The government on Wednesday took a decision in principle to bring changes to the grading system for all public exams in school and college level in the country.
The education ministry will replace GPA-5 by GPA-4 soon to introduce international grading system so that students of the country do not have to suffer during higher study abroad.Besides, the government also took a decision to reduce the exam time in public examinations from next year to stop any malpractice.
The decisions were taken at a meeting which was held at the education ministry with education minister Dr Dipu Moni in chair on Wednesday.
The meeting was held between the inter-education board coordination sub-committee and Education ministry while all education boards chairman, boards secretaries, officials of Directorate of Secondary and higher education and ministry officials were present.
Now the results of different universities are being given under Cumulative Grade Point Average (CGPA) where highest Grade Point Average is 4 (80-100 marks) which is international standard.
But the country’s Primary Education Completion (PEC), Junior School Certificate (JSC), Secondary School Certificate (SSC) and Higher Secondary Certificate (HSC)—are publishing results with highest GPA-5 (80-100 marks).
Officials said the students have to face problems when they go abroad to achieve higher education as their public exams results published are based on the GPA-5 system where the highest grade point is GPA-4 in others countries.The government is going to introduce international stranded GPA in public exams to reduce suffering of students and maintain international standard.
Meanwhile, the Board officials said the initiative to shorten public examination period will bring dynamism in the entire education and it was urgent to curtail unnecessary exam gaps to reduce mental pressure of examinees.
Actually, there is no need of too much gap between each paper during Secondary School Certificate (SSC) and Higher School Certificate (HSC) examinations as it does not ensure good results of examinees, they said
The officials also said public examinations were conducted within a short time in the 1980s and 1990s which eventually helped avert any unfair practices.
Boards officials said the authorities are working to reduce the duration of public examinations as per guidelines from Prime Minister Sheikh Hasina in this matter.
Addressing a programme at Ganabhaban on July 18 last year, marking the handover and publication of HSC and its equivalent examination results, the Prime Minister directed to hold public examinations in a shorter time to avert too much of talk and rumours.
The premier said, ‘If the duration of examination can be shortened, various types of talks and rumours (regarding exams) will come down.”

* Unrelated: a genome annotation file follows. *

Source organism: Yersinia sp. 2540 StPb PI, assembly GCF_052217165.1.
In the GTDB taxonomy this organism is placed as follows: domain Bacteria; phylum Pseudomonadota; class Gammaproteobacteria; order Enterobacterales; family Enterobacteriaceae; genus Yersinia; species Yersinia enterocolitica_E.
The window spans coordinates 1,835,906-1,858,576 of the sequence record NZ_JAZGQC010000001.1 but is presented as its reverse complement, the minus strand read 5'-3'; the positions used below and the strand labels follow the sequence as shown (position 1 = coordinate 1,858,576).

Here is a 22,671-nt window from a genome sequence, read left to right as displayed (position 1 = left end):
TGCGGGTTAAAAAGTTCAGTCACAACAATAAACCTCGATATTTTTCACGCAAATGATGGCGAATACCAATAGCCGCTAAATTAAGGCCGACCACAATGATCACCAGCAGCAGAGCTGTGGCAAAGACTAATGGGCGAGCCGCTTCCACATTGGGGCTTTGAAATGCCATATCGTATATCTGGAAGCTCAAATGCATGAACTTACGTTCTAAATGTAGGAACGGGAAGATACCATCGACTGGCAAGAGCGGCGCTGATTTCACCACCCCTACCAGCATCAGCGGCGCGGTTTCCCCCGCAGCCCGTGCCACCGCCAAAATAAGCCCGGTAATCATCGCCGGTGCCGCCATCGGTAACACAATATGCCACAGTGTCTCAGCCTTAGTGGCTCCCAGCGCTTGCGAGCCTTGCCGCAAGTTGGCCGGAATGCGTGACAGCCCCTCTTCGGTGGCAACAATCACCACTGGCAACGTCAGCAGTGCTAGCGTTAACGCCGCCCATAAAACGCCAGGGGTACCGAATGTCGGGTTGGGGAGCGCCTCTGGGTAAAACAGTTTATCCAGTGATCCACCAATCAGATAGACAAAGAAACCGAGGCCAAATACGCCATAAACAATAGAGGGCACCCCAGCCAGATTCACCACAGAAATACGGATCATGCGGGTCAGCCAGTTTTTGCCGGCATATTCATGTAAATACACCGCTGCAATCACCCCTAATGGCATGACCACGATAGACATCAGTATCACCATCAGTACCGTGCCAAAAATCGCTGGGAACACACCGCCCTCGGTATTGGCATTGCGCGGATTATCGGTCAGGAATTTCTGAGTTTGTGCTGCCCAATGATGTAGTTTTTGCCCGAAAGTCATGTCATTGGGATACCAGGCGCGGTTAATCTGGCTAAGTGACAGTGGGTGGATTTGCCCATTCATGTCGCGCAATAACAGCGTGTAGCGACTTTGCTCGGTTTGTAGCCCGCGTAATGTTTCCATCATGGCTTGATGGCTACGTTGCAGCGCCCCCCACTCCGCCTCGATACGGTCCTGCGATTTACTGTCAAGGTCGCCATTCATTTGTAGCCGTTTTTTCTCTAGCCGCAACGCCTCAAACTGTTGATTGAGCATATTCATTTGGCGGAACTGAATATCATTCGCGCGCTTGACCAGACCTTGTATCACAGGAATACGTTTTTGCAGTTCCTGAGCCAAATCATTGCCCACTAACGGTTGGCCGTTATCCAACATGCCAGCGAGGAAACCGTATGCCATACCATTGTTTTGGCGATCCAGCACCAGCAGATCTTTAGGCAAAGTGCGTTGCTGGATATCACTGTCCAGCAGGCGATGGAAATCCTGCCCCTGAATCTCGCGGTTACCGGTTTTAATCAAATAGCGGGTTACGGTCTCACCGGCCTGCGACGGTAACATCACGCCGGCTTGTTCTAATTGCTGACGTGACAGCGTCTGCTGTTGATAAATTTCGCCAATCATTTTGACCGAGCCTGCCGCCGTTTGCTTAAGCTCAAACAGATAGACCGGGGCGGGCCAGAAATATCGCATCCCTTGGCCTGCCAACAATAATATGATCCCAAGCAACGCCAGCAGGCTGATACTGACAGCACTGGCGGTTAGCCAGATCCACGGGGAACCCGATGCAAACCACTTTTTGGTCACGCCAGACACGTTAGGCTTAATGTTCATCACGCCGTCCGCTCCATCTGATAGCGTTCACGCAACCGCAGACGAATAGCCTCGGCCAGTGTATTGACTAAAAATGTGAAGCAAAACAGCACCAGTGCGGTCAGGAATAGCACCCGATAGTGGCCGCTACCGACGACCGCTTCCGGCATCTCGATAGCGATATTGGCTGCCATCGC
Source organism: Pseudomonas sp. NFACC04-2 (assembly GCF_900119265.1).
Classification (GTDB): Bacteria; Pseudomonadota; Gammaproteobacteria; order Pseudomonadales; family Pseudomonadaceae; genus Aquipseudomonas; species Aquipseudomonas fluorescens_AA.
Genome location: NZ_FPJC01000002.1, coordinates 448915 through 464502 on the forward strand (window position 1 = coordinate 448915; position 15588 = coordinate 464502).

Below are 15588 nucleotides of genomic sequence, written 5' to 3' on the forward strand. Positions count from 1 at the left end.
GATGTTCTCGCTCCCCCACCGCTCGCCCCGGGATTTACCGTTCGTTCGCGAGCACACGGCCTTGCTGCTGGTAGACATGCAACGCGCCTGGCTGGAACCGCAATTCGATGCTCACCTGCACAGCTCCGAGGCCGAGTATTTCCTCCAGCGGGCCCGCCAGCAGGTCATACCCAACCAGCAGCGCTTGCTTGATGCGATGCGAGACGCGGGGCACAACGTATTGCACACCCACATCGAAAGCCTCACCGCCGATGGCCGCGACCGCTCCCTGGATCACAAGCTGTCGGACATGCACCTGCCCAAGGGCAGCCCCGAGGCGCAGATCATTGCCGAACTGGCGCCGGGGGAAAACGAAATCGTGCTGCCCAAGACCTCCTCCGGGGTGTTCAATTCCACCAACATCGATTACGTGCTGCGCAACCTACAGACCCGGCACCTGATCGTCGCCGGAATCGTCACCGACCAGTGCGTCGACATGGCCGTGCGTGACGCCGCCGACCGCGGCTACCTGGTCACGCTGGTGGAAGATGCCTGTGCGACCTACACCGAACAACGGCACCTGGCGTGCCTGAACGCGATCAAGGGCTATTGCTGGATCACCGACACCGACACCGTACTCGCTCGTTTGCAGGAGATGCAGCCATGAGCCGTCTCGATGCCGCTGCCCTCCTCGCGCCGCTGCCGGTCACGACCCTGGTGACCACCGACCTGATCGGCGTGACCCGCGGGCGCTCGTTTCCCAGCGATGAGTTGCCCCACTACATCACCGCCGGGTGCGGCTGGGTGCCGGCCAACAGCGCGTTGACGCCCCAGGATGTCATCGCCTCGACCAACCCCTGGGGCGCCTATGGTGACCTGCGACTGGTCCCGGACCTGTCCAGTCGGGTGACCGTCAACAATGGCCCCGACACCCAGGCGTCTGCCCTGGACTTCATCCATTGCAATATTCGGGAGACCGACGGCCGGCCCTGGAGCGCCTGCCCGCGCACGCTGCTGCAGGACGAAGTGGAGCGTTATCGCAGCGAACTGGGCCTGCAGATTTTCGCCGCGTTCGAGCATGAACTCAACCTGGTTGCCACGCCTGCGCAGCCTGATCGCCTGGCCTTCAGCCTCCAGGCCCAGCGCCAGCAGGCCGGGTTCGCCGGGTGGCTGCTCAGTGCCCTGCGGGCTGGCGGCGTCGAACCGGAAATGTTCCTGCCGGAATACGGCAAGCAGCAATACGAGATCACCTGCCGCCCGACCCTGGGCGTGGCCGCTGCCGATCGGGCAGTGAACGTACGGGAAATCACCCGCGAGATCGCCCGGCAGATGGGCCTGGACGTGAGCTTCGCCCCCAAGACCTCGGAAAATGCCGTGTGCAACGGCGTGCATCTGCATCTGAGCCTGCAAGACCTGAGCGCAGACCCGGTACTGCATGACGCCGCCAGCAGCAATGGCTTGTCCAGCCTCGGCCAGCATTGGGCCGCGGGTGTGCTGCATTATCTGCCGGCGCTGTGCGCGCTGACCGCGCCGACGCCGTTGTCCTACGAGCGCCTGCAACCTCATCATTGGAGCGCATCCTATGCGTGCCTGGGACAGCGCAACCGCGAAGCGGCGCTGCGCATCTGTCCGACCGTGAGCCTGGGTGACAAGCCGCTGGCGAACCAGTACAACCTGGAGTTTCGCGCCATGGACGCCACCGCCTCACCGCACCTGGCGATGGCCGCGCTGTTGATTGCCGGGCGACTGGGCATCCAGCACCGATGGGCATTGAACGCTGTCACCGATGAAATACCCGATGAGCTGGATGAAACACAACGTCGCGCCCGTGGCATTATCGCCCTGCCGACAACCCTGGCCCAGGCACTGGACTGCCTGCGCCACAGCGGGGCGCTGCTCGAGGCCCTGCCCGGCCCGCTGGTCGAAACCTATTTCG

Admitting the decision, Inter-education board president and Dhaka education board Chairman Prof Ziaul Haque said, “We took a decision to shorten duration of public exams and fix the highest GPA-4 instead of 5 at the meeting.”
He said, “We will try to take JSC and JDC exams within eight to ten days and SSC and HSC exams within 20 to 22 days and we will also discuss it further to reduce the duration of the public exam.”
The introduction of GPA-4 instead of GPA-5 in public exams will be finalized after research and discussion with the stakeholders, he said.
Prof Ziaul said the government was now focusing on improving the quality of education through introducing different modern and effective systems aiming to fulfil the target of Sustainable Development Goal-4 by 2030.
Praising the initiative of the government for holding public examinations within a shorter time, educationist Syed Manzoorul Islam said, ‘I fully agree over reducing public examination time because the gap between the exams is unnecessary.”
He said the introduction of highest GPA-4 in public exam instead of 5 will be intentional standard which is now being followed by the higher educational institutions.
The grading system of the country will be parallel with the foreign education system and it will be a time-befitting decision, he added.
Educationist Rasheda K Chowdhury said, “We recommended a shorter public examination time scheduled in different times. But the government did not follow our advice.”
Rasheda said, ‘A section of dishonest persons take advantage of the examination gap and resort to malpractices that affects the public examinations. Coaching business has rampantly expanded because of the lengthy time schedule of public examinations.
The directive to hold the public examination within shorter time periods will check question paper leakage, she said. ‘It will also help stop rumours which ultimately misguides the examinees. ‘
She also urged the guardians not to be worried about the initiatives to shorten the exam period. A longer period of exam put added mental pressure on examinees, she said, adding that students would be relaxed if the examination period is shortened.